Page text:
Augustine of Hippo, “On Christian Doctrine,” in St. Augustine’s City of God and Christian Doctrine, ed. Philip Schaff, trans. J. F. Shaw, vol. 2, A Select Library of the Nicene and Post-Nicene Fathers of the Christian Church, First Series (Buffalo, NY: Christian Literature Company, 1887), Book I, Chapters 36-9, pp. 533-4.

You can read this work beginning at Book I, chapter 36, for free on CCEL by clicking here.

Layers of meaning in Scripture

Origen experiences none of the anxiety that we moderns might feel about fixing the meaning of the text with one sense. The truth of the interpretation seems to depend not on making sure we have seen some thing that is really there in the text. Its truth, rather, seems to come from a sense of fit: does the spiritual meaning fit details of the text, other texts in other parts of Scripture, proper Christian doctrine, and ethics? No doctrine of particular ethical proposition is founded simply on this text or one of the interpretations. The allegorical reading is an expansion of meaning into other realms of Christian truth, not the exclusion of a literal meaning or the foundation of new knowledge.

This observation does raise a problem, especially for many of us modern readers. If the meaning derived from the text is not foundationally a source for Christian doctrine or ethics that can be used over against other sources of knowledge, such as doctrine, tradition, or experience, but is rather one expansion of Christian meaning along with all others, how can we avoid simply reading Scripture to reinforce some kind of Christian bubble we already live in? . . . If Scripture is part of Christian culture, rather than the thing that will challenge or change Christian culture, how can Scripture work to correct or reform the church or ourselves?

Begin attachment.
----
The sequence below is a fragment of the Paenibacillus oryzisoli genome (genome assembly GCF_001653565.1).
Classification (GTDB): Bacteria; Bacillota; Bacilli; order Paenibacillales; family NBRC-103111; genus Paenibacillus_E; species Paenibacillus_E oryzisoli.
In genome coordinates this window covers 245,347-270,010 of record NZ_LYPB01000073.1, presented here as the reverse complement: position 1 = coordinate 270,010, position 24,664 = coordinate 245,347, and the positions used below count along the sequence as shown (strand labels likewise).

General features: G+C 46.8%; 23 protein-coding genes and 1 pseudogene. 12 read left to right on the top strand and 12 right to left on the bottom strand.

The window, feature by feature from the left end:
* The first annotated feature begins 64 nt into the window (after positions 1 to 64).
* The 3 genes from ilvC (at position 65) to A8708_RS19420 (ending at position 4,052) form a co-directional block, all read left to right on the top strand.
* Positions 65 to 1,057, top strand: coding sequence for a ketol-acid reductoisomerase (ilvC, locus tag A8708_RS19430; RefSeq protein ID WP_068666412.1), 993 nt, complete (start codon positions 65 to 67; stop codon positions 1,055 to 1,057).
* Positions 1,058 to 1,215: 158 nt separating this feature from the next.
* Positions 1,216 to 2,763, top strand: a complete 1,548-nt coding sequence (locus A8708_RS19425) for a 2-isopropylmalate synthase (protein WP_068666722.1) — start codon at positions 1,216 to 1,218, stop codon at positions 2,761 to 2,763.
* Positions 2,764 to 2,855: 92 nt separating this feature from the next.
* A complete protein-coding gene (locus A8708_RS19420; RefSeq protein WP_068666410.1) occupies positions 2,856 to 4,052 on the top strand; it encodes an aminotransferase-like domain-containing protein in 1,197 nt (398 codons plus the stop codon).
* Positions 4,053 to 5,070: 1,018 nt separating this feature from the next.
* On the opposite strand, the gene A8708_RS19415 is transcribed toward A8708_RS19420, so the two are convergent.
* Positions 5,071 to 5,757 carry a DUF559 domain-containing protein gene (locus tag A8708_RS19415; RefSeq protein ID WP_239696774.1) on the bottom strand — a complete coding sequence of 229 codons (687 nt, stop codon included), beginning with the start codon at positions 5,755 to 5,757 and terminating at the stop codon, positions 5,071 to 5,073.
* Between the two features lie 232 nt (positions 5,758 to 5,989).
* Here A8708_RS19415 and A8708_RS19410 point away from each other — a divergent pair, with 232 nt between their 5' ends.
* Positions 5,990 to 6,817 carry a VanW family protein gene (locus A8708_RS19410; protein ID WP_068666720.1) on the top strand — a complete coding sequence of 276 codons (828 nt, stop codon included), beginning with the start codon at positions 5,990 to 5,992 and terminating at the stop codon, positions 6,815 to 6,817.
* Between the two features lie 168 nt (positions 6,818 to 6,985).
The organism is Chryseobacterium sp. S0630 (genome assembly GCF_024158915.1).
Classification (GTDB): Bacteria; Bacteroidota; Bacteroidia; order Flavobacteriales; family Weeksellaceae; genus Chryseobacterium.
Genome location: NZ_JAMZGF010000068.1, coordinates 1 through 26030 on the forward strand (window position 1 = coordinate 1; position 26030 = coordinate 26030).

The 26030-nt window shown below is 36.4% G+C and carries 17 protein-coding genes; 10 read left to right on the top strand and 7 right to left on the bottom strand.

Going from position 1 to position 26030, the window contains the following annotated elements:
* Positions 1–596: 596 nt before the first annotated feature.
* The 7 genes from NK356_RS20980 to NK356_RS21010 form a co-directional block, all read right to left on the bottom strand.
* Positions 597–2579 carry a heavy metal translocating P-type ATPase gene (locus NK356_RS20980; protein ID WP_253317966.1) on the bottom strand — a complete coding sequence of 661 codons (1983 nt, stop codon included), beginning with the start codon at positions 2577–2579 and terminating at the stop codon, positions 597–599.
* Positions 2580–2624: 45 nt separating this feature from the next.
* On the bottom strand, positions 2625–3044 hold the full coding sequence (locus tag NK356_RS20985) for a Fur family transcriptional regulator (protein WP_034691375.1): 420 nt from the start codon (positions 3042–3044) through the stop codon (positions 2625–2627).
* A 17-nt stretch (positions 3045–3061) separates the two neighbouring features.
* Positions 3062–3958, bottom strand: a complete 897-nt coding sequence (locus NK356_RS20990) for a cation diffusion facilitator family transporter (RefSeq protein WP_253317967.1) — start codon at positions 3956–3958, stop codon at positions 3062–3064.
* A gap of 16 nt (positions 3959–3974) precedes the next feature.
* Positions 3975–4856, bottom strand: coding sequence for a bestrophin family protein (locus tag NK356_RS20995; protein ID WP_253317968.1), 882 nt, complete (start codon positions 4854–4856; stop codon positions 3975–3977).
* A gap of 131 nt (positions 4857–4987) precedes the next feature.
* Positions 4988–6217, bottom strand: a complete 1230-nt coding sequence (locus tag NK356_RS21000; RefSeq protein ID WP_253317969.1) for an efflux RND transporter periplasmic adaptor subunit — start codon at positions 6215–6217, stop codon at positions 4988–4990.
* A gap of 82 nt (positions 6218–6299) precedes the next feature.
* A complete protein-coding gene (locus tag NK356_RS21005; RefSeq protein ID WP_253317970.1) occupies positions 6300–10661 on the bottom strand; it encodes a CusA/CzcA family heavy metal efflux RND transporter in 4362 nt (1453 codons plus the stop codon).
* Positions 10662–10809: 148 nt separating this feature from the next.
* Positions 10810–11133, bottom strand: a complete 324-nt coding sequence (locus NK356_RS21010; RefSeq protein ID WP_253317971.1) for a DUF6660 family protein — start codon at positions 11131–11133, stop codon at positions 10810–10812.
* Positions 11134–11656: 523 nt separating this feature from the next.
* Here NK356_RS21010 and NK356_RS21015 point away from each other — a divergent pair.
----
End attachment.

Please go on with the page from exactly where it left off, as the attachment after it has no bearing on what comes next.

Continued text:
The answer to this problem is again in remembering the necessity of human agency for the interpretation of Scripture and the advocacy of reform, correction, or change. We may avoid living in our own Christian bubble and simply reinforcing our already held beliefs and prejudices not by seeking a source for knowledge in the independent meaning of the text, but by listening to one another and even to others outside Christianity. We allow others to challenge our readings. We work ourselves to see Scripture always anew. We profit from our imaginations and the imaginations of other human readers, and we trust in the providence of God and the guidance of the Holy Spirit to shake us out of Christian complacency.

Dale B. Martin. Pedagogy of the Bible: An Analysis and Proposal (Louisville, KY: Westminster John Knox Press, 2008), location 839 (Kindle edition).